This brave, unforgettable, and incredibly important book hits close to home. While the book’s stories of sexual assault survivors come from colleges across the U.S., a striking number are from right here in North Carolina, including those of the book’s two young editors, Annie E. Clark and Andrea L. Pino.
Karin Zipf’s Bad Girls at Samarcand is an enlightening book, but also a frightening one. It gives a terrifying look at the history of how the state of North Carolina has treated some of its most vulnerable children over the last century: those girls denied love at home, traumatized by incest and rape, living on the streets or scorned for being somehow “different.”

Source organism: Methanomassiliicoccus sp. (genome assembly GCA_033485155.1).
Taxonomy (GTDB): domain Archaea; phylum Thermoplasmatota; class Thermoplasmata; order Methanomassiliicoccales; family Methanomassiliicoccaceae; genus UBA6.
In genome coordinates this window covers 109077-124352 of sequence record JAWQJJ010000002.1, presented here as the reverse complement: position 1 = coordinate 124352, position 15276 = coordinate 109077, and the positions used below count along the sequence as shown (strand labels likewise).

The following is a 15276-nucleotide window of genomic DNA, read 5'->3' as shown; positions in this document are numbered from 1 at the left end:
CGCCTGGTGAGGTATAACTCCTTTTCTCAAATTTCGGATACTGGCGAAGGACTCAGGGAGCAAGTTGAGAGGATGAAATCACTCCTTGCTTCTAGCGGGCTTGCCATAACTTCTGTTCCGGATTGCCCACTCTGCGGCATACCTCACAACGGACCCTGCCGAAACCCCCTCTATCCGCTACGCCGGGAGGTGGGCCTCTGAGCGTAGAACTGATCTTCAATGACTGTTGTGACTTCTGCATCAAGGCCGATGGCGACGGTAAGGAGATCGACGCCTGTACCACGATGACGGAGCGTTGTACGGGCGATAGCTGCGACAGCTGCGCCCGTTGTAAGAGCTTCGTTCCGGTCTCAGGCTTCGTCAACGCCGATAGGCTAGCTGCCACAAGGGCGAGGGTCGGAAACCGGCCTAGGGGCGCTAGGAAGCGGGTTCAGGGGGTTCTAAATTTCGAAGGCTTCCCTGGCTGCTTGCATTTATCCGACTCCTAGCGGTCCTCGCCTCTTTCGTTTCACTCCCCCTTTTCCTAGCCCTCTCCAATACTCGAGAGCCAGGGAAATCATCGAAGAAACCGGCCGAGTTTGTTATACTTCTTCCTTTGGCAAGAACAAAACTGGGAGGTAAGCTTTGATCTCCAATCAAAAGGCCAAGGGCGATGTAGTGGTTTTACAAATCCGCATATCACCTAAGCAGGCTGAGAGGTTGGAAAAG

Last week was Ella Baker Day in Littleton, North Carolina. This one-stoplight town in Halifax County, 70 miles from Raleigh, was the childhood home of that extraordinary African American woman who became one of the most important civil rights activists in U.S. history. I wish you all could have been there. Her hometown’s first annual celebration in her honor was the kind of event that made me proud to be from North Carolina.